One position is that this was intended by the Authors of the Amendment to mean what it said, that they did not have Allegiance to a different, foreign jurisdiction, they did not have Citizenship elsewhere (like ducking back out to their own Country following birthing).
Another position is that this Amendment was created in a vacuum, even predating The Constitution, plus also not during the period of Emancipation and Ending Slavery.

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Friday, November 2, 2018 6:47 AM

SECOND

The Joss Whedon script for Serenity, where Wash lives, is Serenity-190pages.pdf at www.mediafire.com/folder/1uwh75oa407q8/Firefly


Quote:

Originally posted by JEWELSTAITEFAN:
There has been some discussion lately of this subject, and the points and positions are a bit muddy.
Largely it seems due to the confusion between Layman's terms, casual language, and Law terms or Legal Language.





One part of the confusion is the phrase "citizen of the United States" or "Citizen of the United States" and the breakdown of apparently the 5 Classes or Subclasses of "citizens" or "Citizens" under Law. As used in Section 1.



Another point of confusion is the meaning of "and subject to the jurisdiction thereof" in Section 1.
One position is that this was intended by the Authors of the Amendment to mean what it said, that they did not have Allegiance to a different, foreign jurisdiction, they did not have Citizenship elsewhere (like ducking back out to their own Country following birthing).
Another position is that this Amendment was created in a vacuum, even predating The Constitution, plus also not during the period of Emancipation and Ending Slavery.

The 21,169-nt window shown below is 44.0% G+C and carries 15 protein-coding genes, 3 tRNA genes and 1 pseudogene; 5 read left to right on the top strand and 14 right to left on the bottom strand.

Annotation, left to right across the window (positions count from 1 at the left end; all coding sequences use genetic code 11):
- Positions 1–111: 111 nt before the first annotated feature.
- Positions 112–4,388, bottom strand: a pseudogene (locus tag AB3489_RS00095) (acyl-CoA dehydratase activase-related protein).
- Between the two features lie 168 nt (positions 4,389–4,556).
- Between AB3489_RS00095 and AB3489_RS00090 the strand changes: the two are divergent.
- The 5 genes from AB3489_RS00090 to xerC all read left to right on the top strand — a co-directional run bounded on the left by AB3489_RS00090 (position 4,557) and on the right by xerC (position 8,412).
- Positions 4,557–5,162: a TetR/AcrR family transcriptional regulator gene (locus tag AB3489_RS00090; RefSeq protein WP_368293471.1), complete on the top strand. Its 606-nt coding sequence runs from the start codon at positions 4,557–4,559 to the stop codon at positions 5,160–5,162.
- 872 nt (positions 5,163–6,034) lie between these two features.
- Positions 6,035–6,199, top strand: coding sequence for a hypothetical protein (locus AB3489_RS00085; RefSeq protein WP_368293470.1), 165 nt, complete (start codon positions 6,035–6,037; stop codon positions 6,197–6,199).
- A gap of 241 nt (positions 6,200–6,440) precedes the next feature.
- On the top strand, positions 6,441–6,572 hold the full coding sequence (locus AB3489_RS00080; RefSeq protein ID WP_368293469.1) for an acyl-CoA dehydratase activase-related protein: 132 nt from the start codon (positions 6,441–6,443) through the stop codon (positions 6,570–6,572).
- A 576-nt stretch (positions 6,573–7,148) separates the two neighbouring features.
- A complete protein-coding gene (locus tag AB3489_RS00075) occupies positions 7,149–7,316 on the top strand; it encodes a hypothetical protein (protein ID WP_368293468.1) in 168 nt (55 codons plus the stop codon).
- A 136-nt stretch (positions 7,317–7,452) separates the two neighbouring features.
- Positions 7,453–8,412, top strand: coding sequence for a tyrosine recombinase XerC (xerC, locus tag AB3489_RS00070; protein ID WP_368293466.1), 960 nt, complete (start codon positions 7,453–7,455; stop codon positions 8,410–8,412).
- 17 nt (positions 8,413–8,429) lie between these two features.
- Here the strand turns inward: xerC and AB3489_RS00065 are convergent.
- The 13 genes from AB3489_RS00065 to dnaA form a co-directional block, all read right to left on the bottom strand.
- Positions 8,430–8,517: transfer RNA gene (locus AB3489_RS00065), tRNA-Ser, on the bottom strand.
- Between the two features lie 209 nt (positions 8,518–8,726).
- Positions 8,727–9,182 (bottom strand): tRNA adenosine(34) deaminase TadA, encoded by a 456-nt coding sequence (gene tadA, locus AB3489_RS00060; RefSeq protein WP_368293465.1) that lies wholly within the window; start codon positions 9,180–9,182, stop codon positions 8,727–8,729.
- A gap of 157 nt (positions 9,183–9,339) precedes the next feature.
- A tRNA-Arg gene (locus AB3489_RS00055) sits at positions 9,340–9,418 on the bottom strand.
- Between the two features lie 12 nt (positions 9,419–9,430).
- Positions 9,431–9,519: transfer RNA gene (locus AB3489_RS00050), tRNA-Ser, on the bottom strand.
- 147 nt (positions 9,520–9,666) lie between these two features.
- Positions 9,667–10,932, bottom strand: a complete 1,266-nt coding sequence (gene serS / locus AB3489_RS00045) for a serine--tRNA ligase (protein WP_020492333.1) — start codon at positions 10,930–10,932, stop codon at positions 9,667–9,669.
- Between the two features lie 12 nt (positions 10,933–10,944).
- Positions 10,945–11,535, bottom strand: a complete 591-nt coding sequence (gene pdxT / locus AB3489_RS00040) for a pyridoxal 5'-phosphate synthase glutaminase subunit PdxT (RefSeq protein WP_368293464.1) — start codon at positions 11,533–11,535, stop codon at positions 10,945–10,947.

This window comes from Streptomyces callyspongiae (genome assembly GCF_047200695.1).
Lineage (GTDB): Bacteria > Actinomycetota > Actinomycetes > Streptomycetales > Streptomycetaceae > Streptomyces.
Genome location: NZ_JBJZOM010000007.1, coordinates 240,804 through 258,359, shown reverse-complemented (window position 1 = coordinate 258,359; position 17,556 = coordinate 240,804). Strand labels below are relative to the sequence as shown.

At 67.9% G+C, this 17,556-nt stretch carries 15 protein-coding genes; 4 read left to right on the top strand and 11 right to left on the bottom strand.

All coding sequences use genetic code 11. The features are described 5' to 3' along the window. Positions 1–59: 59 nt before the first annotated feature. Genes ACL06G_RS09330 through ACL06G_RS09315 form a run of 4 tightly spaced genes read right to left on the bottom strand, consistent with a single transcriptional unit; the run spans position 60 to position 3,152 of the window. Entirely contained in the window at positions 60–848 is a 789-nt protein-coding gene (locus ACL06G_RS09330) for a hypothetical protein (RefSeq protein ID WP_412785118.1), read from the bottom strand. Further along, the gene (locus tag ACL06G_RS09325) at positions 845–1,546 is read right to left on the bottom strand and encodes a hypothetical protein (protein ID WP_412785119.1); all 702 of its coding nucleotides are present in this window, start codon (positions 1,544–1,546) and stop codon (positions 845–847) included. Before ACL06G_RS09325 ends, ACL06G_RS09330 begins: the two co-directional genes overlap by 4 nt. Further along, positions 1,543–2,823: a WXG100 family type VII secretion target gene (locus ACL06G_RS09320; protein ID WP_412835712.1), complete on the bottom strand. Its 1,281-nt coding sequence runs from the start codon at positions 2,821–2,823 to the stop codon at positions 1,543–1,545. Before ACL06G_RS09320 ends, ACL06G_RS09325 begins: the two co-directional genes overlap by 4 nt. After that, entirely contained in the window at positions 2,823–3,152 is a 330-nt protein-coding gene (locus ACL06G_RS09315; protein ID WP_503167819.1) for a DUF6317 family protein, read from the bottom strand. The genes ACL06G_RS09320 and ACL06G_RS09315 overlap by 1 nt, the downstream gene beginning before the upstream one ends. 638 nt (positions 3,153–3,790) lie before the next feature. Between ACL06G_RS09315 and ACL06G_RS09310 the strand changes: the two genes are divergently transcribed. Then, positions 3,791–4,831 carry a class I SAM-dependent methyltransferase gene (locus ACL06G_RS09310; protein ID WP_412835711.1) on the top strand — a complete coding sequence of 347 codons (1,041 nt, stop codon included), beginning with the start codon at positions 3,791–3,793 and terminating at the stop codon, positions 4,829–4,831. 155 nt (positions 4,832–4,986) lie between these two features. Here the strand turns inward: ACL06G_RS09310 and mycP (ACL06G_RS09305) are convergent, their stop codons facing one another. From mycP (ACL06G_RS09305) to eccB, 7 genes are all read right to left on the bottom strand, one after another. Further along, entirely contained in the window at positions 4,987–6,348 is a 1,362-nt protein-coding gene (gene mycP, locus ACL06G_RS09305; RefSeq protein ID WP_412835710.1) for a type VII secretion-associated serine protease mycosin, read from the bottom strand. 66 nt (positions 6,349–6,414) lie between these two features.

Immigration is an animating topic for President Donald Trump, and a vocabulary-expanding one for most Americans. Phrases like chain migration, anchor baby and migrant caravan have entered popular parlance under his watch. This week added “birthright citizenship”. Mr Trump told Axios, an American news outfit, that he is looking to end the right—now 150 years old—by executive order. His proposal would deny citizenship to the American-born children of unauthorised immigrants and possibly to foreigners in the country on non-permanent visas. The suggestion set cable news and social media aflame, and drew instant backlash from legal experts. That he would attempt such a thing should come as little surprise. Mr Trump trotted out the idea while campaigning in 2015. More recently, Michael Anton, a Trump acolyte and former White House official, argued in its favour in the Washington Post. Others are taking up the charge. Lindsey Graham, a Republican senator, says that he will write legislation to “deal” with birthright citizenship, calling it a “magnet for illegal immigration”. What is the fuss about?

The concept of birthright citizenship is straightforward: those born in America are citizens, even if their parents are not. The principle, known as jus soli, or right of the soil, comes from English common law. It was established in England in the early 17th century and then later exported to the colonies. It no longer holds in the United Kingdom, where at least one parent must be a citizen for a child to enjoy the right. But it persists in some Commonwealth countries—including in Canada, Jamaica and Pakistan—as well as in nearly every country in Latin America. (This is news to Mr Trump, who said, wrongly, that America is the only country to allow such a scheme.) In America, its history is tied up with race and slavery. The constitution outlined no criteria for citizenship, so an amendment enshrined the principle in 1868, cementing the legal status of former slaves, who had been denied citizenship until then. Lawmakers understood its broader sweep at the time. Would it “have the effect of naturalising the children of Chinese and Gypsies born in this country?” asked one senator in 1866. “Undoubtedly,” answered another.